Interior seeks to bolster Lake Powell to preserve hydropower

By Jennifer Yachnin | 05/03/2022 01:37 PM EDT

The reservoir was at just under 3,523 feet as of yesterday, less than 35 feet above the lowest level at which the Glen Canyon Dam can generate electricity.

Glen Canyon Dam

This 2019 image shows the Glen Canyon Dam on Lake Powell in Page, Ariz. Susan Montoya Bryan/AP Photo

In its bid to prevent a hydropower shutdown at the Glen Canyon Dam during persistent drought, the Interior Department will hold back nearly 480,000 acre-feet of water from being released, agency leaders announced today.

The Bureau of Reclamation will also seek to bolster historically low levels in Lake Powell by releasing 500,000 acre-feet of water from the Flaming Gorge Reservoir in Wyoming.

“We have never taken this step before in the Colorado River Basin, but the conditions we see today and the risks we see on the horizon demand that we take prompt action,” said Tanya Trujillo, Interior’s assistant secretary for water and science.


A Reclamation database shows the reservoir at just under 3,523 feet as of yesterday, less than 35 feet above the lowest level at which the dam can still generate hydropower.

The Glen Canyon Dam’s power plant produces about 4.5 billion kilowatt-hours of power a year, serving users in Wyoming, Utah, Colorado, New Mexico, Arizona, Nevada and Nebraska.

Trujillo first mentioned reductions in annual flows during a speech at the University of Utah in March, proposing to reduce the volume released from Lake Powell to 7 million acre-feet from 7.48 million acre-feet (E&E News PM, March 17).

Representatives of the seven basin states — Arizona, California, Colorado, New Mexico, Nevada, Utah and Wyoming — endorsed the recommendations in an April 22 letter to Trujillo, first reported by the Nevada Independent.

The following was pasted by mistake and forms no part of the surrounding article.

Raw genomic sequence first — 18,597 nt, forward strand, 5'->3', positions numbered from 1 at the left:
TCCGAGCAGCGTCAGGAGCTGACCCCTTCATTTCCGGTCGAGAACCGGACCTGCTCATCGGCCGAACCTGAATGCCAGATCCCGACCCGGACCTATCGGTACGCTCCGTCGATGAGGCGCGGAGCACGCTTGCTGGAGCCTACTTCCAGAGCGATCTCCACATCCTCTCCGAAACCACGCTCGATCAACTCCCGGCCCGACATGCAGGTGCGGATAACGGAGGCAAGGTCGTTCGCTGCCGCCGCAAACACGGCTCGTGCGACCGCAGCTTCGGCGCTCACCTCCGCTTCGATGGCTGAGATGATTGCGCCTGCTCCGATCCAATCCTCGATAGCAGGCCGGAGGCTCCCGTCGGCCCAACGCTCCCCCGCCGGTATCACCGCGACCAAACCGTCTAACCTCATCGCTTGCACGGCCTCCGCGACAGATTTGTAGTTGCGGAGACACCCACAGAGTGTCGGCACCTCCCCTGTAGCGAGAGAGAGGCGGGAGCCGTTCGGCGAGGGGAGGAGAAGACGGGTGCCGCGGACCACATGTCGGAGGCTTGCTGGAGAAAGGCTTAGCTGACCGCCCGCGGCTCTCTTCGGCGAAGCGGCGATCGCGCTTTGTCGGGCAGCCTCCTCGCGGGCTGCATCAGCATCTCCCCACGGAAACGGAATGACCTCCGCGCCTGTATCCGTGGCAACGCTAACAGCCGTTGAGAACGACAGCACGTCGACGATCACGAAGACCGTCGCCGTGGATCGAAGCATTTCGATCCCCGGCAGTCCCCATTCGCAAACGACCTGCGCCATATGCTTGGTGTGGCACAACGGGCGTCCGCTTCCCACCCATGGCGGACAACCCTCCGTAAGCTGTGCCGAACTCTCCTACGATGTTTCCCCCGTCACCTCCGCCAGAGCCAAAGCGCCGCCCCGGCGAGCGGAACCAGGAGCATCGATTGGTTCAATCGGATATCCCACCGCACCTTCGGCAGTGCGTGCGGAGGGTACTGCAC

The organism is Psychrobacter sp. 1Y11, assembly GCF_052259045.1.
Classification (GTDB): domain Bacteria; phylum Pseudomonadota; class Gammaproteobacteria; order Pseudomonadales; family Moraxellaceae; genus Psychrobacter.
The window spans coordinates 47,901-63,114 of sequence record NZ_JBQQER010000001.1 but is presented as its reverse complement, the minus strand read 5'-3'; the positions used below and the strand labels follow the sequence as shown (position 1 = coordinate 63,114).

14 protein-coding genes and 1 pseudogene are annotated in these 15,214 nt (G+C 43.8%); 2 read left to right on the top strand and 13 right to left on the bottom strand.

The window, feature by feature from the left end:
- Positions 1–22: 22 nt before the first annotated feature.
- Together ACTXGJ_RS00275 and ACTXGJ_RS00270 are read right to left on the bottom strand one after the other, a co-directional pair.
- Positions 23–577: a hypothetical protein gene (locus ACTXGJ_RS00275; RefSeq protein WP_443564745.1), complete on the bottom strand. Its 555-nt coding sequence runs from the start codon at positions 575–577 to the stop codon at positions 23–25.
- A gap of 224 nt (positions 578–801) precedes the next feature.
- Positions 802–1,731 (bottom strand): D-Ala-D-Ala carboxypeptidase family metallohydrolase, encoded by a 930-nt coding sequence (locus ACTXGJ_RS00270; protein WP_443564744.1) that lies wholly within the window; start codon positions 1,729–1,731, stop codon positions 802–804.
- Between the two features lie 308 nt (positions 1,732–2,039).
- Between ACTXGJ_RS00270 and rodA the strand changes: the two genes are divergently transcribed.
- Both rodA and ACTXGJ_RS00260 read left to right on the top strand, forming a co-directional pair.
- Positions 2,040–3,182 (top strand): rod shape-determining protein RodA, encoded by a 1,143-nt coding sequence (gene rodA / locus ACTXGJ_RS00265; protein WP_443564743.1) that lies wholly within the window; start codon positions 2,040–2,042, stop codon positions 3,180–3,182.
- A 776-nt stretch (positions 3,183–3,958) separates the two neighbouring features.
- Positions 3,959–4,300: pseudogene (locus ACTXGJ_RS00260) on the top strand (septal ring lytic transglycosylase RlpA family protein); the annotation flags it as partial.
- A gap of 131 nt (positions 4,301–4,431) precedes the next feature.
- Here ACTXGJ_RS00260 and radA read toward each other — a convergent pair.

“It is our collective judgment that additional cooperative actions should be taken this spring to reduce the risk of Lake Powell declining below critical elevations,” representatives for each state wrote, adding that Interior should consider how to pursue “needed maintenance or feasible modifications to water delivery or hydropower generation infrastructure.”

Persistent drought across the West has led to historically low levels in both Lake Powell and Lake Mead, which sits downstream on the Nevada and Arizona border.

Last summer, shortages in the basin prompted Reclamation to release 161,000 acre-feet of water from the Blue Mesa and Flaming Gorge reservoirs to Lake Powell, under a provision of the Drought Response Operations Agreement.

The agency also ordered temporary reductions of 350,000 acre-feet of water behind the Glen Canyon Dam for later release.

“Our actions are designed to work adaptively within the existing rules and guidelines that we have in place,” Trujillo said. “We are very fortunate to have a good track record of coordination in the Colorado River Basin to build upon” (Greenwire, April 18).

“We are taking extraordinary actions today,” she added. “We do not have time to waste.”

Both the current operating plan for the Colorado River Basin and a drought contingency plan are set to expire in 2026. Trujillo said the process to update those agreements will start “soon” but did not provide a date.

“We are always open to suggestions and input from members of our communities, from academic institutions, from scientists and researchers,” Trujillo said.